Tesla "hired" its first robots back in 2014 to be used as part of a dedicated production center for the Model S. These robots, developed by German industrial manufacturer Kuka Robotics, are also responsible for the Model X and Tesla's energy product line. Now, photos leaked by someone who claims they work as a Field Service Engineer at Kuka Robotics posted by a user in SoutheastTraders forum show an army of Kuka robots ready to be shipped out.
These new Kuka robots —quirkily named after X-Men superheroes — will be responsible for several Model 3 production line duties, including: spot welding, laser welding, handling, and loading materials, and various other tasks. The Kuka robots are part of what CEO Elon Musk previously called an “alien dreadnought” that will be tasked with building the Model 3. According to the person who posted the photos, the robots will be at the Tesla factory for the next 7 weeks to “help set up and commission 467 robots and 21 KL slides."
Tesla users who toured the factory confirmed sightings of these "alien" robots. "[T]here is an enormous area of the factory where the Model 3 assembly line is being built," said an owner from the Tesla Motors Club (Engle). "There are Kuka robots all over the place waiting to be installed."
Bringing EVs To More People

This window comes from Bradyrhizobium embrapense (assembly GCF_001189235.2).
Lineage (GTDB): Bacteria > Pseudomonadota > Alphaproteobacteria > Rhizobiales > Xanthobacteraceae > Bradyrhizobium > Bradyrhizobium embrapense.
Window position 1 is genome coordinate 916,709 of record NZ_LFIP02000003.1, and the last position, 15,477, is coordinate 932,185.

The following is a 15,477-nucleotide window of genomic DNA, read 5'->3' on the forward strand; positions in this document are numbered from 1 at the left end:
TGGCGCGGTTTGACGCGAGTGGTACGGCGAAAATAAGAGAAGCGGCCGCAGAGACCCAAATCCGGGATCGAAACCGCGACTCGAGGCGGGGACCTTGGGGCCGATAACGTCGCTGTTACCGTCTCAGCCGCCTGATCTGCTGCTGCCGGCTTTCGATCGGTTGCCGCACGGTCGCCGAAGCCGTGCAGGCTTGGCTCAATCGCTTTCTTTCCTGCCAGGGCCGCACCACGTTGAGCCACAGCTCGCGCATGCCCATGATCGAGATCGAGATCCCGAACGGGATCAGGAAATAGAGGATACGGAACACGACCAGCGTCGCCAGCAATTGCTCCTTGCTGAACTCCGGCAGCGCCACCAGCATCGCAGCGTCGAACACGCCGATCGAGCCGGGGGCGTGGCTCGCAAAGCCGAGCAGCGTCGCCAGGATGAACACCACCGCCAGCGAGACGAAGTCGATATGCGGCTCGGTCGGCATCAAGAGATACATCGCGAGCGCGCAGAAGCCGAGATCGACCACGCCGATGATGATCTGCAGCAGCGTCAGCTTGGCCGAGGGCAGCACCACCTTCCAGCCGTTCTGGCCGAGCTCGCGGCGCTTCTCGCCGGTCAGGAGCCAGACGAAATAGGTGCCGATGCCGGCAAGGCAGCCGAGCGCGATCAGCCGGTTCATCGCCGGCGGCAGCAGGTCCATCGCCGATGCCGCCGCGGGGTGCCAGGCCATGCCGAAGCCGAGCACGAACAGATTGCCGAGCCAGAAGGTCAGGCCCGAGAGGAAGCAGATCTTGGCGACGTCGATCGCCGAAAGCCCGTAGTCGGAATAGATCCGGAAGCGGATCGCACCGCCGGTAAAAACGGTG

Tesla and Musk have long seen the value of automation in its factory production lines. As Tesla's highly-anticipated Model 3 electric vehicle is slated to begin low volume production by July, these robots — which cost between $50,000 to $500,000 — will be essential. Supposedly, Tesla spent more than $50 million on them — and the additional $1.4B capital raised in March certainly helped cover the cost.
The Model 3 will be Tesla's cheapest EV yet, priced at $35,000. It's expected to have the latest Autopilot software, an entirely unique display system, Tesla's solar roof technology, as well as a number of features found in preexisting Tesla models.
As a less costly EV, the Model 3 is Tesla's attempt to bring autonomous and green vehicles within the reach of more people. Research has indicated that autonomous vehicles are already saving lives, and helping the environment. Now it's just a matter of getting them on the road.
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